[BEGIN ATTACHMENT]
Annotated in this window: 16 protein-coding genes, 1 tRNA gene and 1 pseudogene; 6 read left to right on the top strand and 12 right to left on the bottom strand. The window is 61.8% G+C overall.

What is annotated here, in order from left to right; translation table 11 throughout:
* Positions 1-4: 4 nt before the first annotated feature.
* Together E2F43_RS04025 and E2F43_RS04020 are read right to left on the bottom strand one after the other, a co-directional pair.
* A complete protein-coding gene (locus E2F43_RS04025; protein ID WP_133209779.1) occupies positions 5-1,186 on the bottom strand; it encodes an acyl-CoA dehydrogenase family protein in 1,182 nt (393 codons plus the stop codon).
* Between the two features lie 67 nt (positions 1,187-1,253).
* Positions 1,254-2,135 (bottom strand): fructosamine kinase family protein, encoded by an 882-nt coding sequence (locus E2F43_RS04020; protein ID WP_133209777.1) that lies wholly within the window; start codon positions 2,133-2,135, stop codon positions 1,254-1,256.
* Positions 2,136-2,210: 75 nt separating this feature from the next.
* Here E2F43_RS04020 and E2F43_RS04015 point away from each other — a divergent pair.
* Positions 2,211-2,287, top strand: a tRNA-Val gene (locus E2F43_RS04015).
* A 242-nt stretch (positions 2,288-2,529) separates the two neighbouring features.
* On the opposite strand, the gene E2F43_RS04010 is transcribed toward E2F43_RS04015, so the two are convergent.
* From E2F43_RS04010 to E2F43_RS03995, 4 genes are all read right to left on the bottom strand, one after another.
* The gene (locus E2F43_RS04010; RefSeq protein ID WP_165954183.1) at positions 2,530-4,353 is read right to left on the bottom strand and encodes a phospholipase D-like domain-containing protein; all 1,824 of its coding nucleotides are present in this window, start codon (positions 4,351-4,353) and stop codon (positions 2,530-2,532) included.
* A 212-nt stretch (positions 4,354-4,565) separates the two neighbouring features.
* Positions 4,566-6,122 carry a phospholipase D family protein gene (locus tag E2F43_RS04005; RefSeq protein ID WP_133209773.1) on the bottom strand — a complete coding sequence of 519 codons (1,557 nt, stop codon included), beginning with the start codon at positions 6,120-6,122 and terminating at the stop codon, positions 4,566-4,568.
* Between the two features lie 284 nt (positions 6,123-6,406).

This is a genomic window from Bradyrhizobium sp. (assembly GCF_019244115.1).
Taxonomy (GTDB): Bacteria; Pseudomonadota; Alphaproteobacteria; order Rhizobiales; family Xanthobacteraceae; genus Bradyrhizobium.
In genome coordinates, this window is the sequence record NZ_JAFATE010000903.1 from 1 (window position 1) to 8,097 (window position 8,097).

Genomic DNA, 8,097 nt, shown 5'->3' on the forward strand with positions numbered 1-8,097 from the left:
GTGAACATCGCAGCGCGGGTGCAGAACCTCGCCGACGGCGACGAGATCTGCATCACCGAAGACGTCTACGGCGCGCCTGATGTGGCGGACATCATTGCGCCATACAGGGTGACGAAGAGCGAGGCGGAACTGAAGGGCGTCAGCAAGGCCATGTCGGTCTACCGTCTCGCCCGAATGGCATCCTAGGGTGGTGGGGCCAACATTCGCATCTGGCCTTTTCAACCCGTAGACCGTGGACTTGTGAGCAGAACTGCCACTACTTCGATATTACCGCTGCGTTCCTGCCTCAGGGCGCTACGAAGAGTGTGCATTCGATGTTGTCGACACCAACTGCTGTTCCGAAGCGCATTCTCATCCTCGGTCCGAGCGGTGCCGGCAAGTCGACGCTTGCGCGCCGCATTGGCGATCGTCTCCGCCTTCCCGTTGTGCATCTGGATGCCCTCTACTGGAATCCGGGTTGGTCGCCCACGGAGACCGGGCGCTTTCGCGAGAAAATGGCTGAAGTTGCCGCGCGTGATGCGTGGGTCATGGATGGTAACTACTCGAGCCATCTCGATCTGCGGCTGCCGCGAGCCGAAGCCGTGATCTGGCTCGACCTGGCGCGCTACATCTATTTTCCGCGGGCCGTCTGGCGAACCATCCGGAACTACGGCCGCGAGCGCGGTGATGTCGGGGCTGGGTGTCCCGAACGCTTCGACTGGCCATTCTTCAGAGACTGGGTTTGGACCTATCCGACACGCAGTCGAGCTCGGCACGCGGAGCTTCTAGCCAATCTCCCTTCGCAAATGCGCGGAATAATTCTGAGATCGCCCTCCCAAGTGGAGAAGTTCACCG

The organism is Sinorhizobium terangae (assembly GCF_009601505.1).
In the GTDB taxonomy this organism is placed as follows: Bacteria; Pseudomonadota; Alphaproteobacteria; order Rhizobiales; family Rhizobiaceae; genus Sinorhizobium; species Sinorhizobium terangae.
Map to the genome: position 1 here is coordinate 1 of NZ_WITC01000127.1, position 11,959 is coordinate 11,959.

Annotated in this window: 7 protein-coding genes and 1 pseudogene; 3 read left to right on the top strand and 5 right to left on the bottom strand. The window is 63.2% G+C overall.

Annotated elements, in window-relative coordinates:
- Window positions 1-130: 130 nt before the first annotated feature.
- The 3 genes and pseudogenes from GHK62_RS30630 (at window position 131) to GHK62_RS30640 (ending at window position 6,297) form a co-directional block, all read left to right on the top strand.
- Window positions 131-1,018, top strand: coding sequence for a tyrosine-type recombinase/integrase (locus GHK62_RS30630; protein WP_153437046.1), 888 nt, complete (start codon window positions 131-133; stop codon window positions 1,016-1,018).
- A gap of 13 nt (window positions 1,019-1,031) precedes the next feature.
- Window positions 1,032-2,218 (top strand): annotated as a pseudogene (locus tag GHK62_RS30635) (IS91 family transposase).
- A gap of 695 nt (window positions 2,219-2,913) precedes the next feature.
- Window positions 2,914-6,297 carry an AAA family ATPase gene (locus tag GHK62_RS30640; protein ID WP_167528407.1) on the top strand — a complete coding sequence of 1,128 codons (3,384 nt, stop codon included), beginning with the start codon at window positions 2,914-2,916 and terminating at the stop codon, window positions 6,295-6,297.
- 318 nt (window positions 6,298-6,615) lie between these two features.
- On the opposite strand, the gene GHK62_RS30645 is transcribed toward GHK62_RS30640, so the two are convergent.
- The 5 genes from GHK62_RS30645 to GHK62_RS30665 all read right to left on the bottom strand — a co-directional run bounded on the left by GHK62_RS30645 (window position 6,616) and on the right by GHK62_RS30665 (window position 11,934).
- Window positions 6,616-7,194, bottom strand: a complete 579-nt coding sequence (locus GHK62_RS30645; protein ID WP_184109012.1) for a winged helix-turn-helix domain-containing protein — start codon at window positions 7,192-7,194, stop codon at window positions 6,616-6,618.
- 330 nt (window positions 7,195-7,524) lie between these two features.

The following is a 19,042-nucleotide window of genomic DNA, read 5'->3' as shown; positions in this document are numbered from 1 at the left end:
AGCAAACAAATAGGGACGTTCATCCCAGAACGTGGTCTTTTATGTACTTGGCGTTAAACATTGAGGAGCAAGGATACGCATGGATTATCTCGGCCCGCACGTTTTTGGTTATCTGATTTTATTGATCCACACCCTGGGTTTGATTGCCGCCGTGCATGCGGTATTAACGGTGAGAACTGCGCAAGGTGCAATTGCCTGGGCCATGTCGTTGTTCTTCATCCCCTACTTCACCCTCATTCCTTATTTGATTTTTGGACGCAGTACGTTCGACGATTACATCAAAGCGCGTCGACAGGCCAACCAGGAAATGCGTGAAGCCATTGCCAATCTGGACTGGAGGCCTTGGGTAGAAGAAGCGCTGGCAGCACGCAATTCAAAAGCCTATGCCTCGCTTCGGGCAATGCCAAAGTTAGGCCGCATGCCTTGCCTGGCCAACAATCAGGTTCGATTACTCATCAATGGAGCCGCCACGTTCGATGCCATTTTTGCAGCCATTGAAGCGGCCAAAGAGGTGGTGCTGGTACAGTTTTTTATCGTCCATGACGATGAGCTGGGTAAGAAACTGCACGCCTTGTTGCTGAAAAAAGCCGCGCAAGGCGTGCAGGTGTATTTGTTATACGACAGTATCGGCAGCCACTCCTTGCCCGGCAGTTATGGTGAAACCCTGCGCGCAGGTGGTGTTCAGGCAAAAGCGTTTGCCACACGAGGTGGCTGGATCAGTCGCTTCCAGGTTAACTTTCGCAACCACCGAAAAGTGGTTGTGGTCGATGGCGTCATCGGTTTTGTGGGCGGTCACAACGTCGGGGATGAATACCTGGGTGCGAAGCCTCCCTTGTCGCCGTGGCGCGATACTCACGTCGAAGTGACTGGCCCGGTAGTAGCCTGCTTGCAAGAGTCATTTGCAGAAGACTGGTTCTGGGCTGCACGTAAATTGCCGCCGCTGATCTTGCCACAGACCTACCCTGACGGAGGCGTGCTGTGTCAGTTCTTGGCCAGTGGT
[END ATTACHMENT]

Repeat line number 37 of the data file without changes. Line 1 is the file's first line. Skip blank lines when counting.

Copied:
- The 5 genes from GHK62_RS30645 to GHK62_RS30665 all read right to left on the bottom strand — a co-directional run bounded on the left by GHK62_RS30645 (window position 6,616) and on the right by GHK62_RS30665 (window position 11,934).